Enticing collectors, curators and art enthusiasts off the chilly London streets is a rich programme of specially curated exhibitions, talks and events – many of which are free to attend. Here’s how to make the most of this six-day visual extravaganza of pre-contemporary gallery-based art.
Plan your visit: London Art Week Winter 2019
While the contemporary art crowd flock to Miami for Art Basel Miami Beach during the first week of December, buyers and lovers of art from antiquity to the 20th century make a beeline for London. The third winter edition of LAW brings together 29 commercial galleries and three auction houses from across Mayfair and St James’s.
Massimo Listri (b. 1953) Hermitage San Pietroburgo, chromogenic print (C-print), mounted on aluminium, 180 x 225 cm, Tomasso Brothers Fine Art
The number one tip is to plan your visit in advance to avoid getting lost, missing the registration for key events or talks, and, most importantly, suffering from art overload.
Check out the Insta feeds of participating galleries ahead of time to get an idea of what you like and download the LAW Winter 2019 map (drawn by artist Adam Dant) to familiarise yourself with the area (alight at Bond Street or Green Park if you’re travelling by tube). Most events during LAW are free, but you may need to register in advance on the LAW website.
On the day, travel light (you are bound to pick up more leaflets than you could possibly imagine), wear comfy shows and bring an umbrella. Nipping in and out of galleries will be much more enjoyable if you’re not soaking wet!
What’s on: London galleries
London Art Week offers collectors a wonderful opportunity to engage with museum-quality pieces on a one-to-one basis. Visitors are warmly encouraged to wander freely around the galleries and curated exhibitions, ask questions and interact with the art on view. All the works on display are for sale. But with prices starting under £1000, launching (or adding to) your pre-contemporary art collection is more affordable than you may think. Old Master drawings and maiolica porcelain, for example, are a great entry point for new collectors.
Sir Anthony Van Dyck (1599 – 1641) Mary Barber, later Lady Jermyn (d.1679) [?] Oil on canvas, 48 x 37 ¼ in. (122 x 94.5 cm.) Painted circa 1637, The Weiss Gallery
Highlight works: Among the treasures on display are a richly painted portrait of Mary Barber, later Lady Jermyn by Flemish baroque artist Sir Anthony Van Dyck (The Weiss Gallery); and a rare portrait of the young Queen Elizabeth I, in the first years of her reign, wearing pearls, white ermine and gold chains by the Workshop of Steven van der Meulen (Bonhams). Elsewhere, there’s everything from carved marble angels that once adorned a large altarpiece in St. Paul’s Cathedral (Trinity Fine Art), to paintings by Yves Klein and Man Ray (Olivier Malingue).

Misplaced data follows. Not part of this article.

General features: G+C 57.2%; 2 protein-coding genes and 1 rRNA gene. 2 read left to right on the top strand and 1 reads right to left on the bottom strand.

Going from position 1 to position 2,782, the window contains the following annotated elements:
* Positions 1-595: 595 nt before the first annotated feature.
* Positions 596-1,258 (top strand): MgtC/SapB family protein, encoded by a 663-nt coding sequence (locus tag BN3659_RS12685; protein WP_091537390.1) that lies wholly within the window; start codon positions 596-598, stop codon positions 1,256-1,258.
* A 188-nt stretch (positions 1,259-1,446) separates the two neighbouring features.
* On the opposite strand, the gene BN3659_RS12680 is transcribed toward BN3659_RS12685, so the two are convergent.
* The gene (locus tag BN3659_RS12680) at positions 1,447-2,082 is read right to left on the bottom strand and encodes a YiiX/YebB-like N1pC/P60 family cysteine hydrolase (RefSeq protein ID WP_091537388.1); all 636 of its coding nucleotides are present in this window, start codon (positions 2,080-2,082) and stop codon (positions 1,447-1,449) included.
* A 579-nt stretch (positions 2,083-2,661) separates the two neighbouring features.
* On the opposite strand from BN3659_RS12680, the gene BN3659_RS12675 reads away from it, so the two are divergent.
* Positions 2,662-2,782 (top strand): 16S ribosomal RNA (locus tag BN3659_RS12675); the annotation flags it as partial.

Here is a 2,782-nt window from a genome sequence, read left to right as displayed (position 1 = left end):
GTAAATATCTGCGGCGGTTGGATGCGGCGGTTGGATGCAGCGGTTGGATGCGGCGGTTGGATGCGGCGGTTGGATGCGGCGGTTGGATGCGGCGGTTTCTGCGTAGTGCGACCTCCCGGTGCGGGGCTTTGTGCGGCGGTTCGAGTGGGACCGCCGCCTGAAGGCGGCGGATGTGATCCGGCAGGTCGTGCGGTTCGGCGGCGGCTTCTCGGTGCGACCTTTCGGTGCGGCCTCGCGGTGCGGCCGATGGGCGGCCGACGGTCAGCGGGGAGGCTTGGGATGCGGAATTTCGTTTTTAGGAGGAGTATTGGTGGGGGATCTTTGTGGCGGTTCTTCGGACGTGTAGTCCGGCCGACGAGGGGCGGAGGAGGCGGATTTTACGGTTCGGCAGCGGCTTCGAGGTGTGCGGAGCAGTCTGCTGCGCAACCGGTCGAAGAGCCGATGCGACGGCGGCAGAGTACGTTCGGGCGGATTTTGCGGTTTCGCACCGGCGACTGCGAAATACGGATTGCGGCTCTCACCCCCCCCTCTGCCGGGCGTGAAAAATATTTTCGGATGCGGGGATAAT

Karl Parsons (London 1884 – 1934), Patricia, Monogrammed upper right and dated 1933, Pencil on paper, 38 x 29.5 cm. (15 x 11 2/3 in.) Colnaghi
Must-see Exhibitions: A new exhibition at Colnaghi, Dangerous Beauty, explores the influence of the female form in art from antiquity to the present day, while Ordovas gallery in Saville Row stages an exciting exhibition of work by Jean (Hans) Arp and Yves Tanguy to showcase the parallel collecting interests in Abstraction and Surrealism of the great gallerist Peggy Guggenheim. Head to Tomasso Brothers Fine Art to discover large-scale photographs of majestic interiors, including museums and sculpture galleries, by Italian photographer Massimo Listri.
Events to book now
London Art Week offers an extensive programme of free events, talks and exhibitions. See below for our hand-picked highlights. Pre-registration may be required:
Achille Funi, Ugo and Parisina, 1934, Pastel on mounted paper, 93 x 72 cm, Laocoon Gallery Ltd
Friday Late at Sotheby’s: Old Masters
29 November, 6:30PM – 9:30PM | Sotheby’s London
Discover a selection of fabulous Old Masters by the likes of Artemisia Gentileschi and Francisco de Zurbarán, with a glass of fizz in hand. Stick around until 8:30pm to catch a talk on the Fakes and Forgeries in Old Master Paintings. Free to attend. Registration required.
XX: The Female Gender in XXth Century Italian Art
4 December 6PM – 7PM | Laocoon Gallery
On 4 December, Laocoon Gallery hosts an evening of discussion on the female gender in 20th-century Italian art. For the occasion, Old Masters will hang alongside works by some of the biggest names in 20th-century Italian art. Free to attend. Registration required.
Art Adorned: Christie’s x Dolce&Gabbana
Until 3 December | Various opening times
A new exhibition at Christie’s explores the enduring influence of fine art on Dolce&Gabbana’s Alta Moda, Alta Gioielleria and Alta Sartoria collections. Old Master Paintings and Decorative arts from the 14th century to the 19th century hang alongside exquisite haute couture gowns and dazzling jewellery. Christie’s London. Free entry.
Beyond the London galleries
As well as being home to many of the most notable commercial galleries in London, Mayfair and St James’s house some of the capital’s biggest (and best) museums. The Royal Academy is currently showing Lucian Freud: The Self-portraits, an intimate yet poignant exhibition exploring how Freud interpreted his changing face over six decades, while The National Gallery (London Art Week’s museum partner) presents Gauguin Portraits, the first ever exhibition to focus on solely on the artist’s portraits.
London Art Week Winter 2019 runs from 1 to 6 December across Mayfair and St James’s
|What||How to get the most out of London Art Week 2019|
|Nearest tube||Green Park (underground)|
01 Dec 19 – 06 Dec 19, 10:00 AM – 6:00 PM
|Website||Click here for more information|